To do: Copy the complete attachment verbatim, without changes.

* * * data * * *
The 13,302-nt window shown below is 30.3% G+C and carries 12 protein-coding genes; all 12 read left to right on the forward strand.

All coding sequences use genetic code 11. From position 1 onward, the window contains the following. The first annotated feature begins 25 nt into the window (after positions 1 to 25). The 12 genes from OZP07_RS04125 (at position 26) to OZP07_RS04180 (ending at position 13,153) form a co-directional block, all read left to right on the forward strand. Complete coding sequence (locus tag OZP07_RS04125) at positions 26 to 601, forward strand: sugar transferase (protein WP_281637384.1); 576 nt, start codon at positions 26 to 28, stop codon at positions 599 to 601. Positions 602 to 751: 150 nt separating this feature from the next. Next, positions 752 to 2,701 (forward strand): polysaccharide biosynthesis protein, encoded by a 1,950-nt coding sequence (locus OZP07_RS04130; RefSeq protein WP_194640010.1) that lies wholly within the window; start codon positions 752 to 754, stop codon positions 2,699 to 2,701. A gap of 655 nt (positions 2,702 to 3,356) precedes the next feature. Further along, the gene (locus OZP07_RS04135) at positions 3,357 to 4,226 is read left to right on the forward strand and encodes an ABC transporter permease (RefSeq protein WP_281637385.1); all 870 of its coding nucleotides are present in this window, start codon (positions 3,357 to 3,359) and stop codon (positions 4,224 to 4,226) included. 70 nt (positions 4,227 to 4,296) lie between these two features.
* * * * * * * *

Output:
The 13,302-nt window shown below is 30.3% G+C and carries 12 protein-coding genes; all 12 read left to right on the forward strand.

All coding sequences use genetic code 11. From position 1 onward, the window contains the following. The first annotated feature begins 25 nt into the window (after positions 1 to 25). The 12 genes from OZP07_RS04125 (at position 26) to OZP07_RS04180 (ending at position 13,153) form a co-directional block, all read left to right on the forward strand. Complete coding sequence (locus tag OZP07_RS04125) at positions 26 to 601, forward strand: sugar transferase (protein WP_281637384.1); 576 nt, start codon at positions 26 to 28, stop codon at positions 599 to 601. Positions 602 to 751: 150 nt separating this feature from the next. Next, positions 752 to 2,701 (forward strand): polysaccharide biosynthesis protein, encoded by a 1,950-nt coding sequence (locus OZP07_RS04130; RefSeq protein WP_194640010.1) that lies wholly within the window; start codon positions 752 to 754, stop codon positions 2,699 to 2,701. A gap of 655 nt (positions 2,702 to 3,356) precedes the next feature. Further along, the gene (locus OZP07_RS04135) at positions 3,357 to 4,226 is read left to right on the forward strand and encodes an ABC transporter permease (RefSeq protein WP_281637385.1); all 870 of its coding nucleotides are present in this window, start codon (positions 3,357 to 3,359) and stop codon (positions 4,224 to 4,226) included. 70 nt (positions 4,227 to 4,296) lie between these two features.